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The state budget and your LLC

Posted: October 23, 2008 8:31 p.m.
Updated: December 25, 2008 5:00 a.m.

As we all should be aware by now, the state of California finally has a budget for the 2008-2009 fiscal year. But have you had a chance to get into the details of how the state was able to raise revenues to cover its persistent budget deficit?

One such revenue raiser was an acceleration of the annual fees payable by limited liability companies (LLCs) doing business in the state.

Under the Revenue and Taxation Code (R&T) section 17941, all LLCs operating in California are subject to an annual minimum tax of $800 for the privilege of doing business within the state.

The minimum tax is payable by the 15th day of the fourth month of each LLC's taxable year (April 15 for calendar year LLCs).

Further, under R&T section 17942, LLCs with total income derived from or attributable to the State of $250,000 or more are subject to an additional annual fee based on their total income.

Total income is a gross income, not net income, amount; so an LLC does not have to make a profit in order to be liable for the additional annual fee.

The amount of the additional annual fee is graduated: $900 for total income of $250,000 to $499,999; $2,500 for total income of $500,000 to $999,999; $6,000 for total income of $1,000,000 to $4,999,999; and $11,790 for total income of $5,000,000 or more.

Prior to the passage of the budget, the additional annual fee was required to be paid by the due date of the LLC's annual tax return - the 15th day of the fourth month after the close of the LLC's taxable year (again, April 15 for calendar year LLCs).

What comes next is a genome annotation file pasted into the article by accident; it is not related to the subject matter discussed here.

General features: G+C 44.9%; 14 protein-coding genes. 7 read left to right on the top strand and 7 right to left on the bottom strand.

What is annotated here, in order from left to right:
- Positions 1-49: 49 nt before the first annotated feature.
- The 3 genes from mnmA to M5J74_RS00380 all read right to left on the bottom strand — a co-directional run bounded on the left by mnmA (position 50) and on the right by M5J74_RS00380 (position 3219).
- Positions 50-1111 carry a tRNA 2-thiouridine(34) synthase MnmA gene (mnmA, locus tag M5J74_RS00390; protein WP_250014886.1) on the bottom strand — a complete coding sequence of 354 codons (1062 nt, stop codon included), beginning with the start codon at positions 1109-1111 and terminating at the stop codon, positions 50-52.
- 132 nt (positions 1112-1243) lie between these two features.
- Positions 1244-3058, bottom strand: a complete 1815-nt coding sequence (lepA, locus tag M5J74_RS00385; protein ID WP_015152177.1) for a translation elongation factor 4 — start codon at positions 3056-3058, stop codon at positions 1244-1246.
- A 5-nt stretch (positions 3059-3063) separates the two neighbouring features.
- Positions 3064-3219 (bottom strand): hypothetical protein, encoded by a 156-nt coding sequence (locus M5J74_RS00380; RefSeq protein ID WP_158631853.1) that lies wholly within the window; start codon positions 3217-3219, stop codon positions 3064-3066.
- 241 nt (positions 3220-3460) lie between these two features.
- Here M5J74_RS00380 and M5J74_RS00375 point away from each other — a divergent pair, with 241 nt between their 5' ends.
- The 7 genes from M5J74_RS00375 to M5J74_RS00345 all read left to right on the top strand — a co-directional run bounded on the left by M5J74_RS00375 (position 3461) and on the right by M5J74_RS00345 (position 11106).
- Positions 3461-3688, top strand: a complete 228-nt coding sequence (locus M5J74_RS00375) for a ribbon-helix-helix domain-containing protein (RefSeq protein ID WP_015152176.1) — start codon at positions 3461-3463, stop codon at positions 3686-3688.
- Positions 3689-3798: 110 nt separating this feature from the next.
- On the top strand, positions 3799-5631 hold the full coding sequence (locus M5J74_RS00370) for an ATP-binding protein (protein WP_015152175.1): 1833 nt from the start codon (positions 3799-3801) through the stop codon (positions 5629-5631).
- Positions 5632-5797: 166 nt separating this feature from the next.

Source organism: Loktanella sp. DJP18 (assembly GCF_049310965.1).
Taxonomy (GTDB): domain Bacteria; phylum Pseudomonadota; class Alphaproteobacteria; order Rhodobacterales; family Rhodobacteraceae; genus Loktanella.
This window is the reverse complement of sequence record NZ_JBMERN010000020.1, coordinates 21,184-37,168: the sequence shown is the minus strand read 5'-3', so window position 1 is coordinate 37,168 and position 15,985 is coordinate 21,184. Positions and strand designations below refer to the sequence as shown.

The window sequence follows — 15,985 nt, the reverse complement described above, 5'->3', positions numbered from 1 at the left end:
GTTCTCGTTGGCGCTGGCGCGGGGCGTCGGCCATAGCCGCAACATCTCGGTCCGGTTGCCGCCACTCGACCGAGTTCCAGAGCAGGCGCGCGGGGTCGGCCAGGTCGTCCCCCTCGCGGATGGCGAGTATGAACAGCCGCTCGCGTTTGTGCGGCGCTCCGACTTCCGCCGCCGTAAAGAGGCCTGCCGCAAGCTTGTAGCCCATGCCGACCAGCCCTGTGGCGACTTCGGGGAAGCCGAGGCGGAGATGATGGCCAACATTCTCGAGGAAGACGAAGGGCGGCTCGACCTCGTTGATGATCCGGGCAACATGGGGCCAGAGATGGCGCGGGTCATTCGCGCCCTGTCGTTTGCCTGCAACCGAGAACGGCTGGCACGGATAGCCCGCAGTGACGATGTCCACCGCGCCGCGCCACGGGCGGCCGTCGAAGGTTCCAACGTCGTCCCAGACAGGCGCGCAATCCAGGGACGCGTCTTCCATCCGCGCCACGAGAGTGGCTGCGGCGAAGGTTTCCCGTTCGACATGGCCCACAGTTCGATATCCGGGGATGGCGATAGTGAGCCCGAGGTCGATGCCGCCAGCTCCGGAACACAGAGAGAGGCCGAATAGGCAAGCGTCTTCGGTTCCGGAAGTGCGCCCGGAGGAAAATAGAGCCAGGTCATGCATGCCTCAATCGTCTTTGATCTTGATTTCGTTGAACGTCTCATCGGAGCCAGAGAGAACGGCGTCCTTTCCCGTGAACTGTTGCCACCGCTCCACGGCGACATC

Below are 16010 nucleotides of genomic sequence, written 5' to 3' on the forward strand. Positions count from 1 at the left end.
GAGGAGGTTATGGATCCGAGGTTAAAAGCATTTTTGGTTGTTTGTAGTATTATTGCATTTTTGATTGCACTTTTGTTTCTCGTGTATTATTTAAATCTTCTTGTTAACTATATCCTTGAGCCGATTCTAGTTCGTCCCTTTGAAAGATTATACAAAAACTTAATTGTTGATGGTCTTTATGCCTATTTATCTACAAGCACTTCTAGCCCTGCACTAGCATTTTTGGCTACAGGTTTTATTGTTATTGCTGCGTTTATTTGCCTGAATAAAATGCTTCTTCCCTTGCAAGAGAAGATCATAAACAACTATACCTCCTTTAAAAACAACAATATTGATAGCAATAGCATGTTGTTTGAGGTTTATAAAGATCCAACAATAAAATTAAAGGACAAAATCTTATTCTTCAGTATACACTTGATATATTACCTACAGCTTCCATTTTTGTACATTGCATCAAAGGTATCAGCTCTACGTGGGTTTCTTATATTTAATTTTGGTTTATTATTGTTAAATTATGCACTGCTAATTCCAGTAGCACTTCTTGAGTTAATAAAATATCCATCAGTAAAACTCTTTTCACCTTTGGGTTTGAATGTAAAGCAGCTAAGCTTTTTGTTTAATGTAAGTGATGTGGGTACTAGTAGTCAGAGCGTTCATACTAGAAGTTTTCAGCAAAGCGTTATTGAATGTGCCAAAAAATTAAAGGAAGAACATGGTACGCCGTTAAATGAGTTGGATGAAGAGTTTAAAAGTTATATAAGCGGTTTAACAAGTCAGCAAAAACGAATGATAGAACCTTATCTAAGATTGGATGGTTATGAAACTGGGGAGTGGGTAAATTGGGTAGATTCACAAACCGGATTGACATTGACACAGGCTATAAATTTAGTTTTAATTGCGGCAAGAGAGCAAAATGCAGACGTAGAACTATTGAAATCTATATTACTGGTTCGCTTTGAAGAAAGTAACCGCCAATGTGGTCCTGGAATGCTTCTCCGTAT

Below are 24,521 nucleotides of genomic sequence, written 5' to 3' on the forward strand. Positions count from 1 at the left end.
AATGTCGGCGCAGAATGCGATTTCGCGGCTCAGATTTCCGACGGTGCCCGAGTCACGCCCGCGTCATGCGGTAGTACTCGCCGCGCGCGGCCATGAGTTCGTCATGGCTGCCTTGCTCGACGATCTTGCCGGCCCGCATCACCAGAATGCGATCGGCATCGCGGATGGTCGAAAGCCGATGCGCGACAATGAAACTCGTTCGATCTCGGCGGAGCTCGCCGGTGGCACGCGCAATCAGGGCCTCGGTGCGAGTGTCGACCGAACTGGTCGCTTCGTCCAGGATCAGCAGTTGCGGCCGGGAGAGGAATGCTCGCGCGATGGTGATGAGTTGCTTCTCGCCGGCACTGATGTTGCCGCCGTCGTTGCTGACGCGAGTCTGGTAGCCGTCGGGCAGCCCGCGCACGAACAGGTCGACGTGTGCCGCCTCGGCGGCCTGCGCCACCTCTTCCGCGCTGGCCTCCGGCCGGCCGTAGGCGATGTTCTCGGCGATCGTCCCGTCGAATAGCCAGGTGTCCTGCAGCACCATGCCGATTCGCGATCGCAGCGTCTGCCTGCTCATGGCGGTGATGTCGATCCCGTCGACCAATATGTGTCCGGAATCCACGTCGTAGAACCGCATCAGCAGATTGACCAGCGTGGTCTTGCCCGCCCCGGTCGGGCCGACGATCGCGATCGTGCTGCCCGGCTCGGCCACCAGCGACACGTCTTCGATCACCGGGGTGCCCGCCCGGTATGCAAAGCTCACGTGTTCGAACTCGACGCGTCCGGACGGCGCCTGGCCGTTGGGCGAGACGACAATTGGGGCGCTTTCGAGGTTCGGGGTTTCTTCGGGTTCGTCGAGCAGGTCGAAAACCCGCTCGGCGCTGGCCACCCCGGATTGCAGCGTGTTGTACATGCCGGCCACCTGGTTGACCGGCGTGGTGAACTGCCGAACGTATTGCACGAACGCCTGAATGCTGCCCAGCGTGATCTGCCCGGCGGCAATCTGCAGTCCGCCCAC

In order to implement the LLC annual fee revenue-raiser, Assembly Bill ABX3 29 has been introduced to require that LLCs make an estimated payment of the additional annual fee amount by the 15th day of the sixth month of the LLC's current taxable year (June 15 for calendar year LLCs).

In addition, the bill establishes a 10 percent penalty for underpayment of the estimated fee.

The result of adding this estimated payment requirement is to advance payment of the fees that would otherwise be due to the State by 10 months.

This change is merely a short term revenue enhancement to the State as, within a taxable year or so, all LLCs will be paying on the accelerated basis and the Legislature will have to look for new revenue sources (or budget reductions).

In this transition, LLCs will have a taxable year of "double" additional annual fees - the April 15 payment for the prior taxable year plus the June 15 estimated payment for the current taxable year.

LLCs are advised to make sure that their budgets and tax payment calendars for the coming year take into account the double payment.

Chris S. Jacobsen is a partner with Poole & Shaffery, LLP, a full service business, corporate and employment law firm. His column reflects his own view, and not necessarily that of The Signal. "It's The Law" appears Fridays and rotates between members of the Santa Clarita Valley Bar Association.


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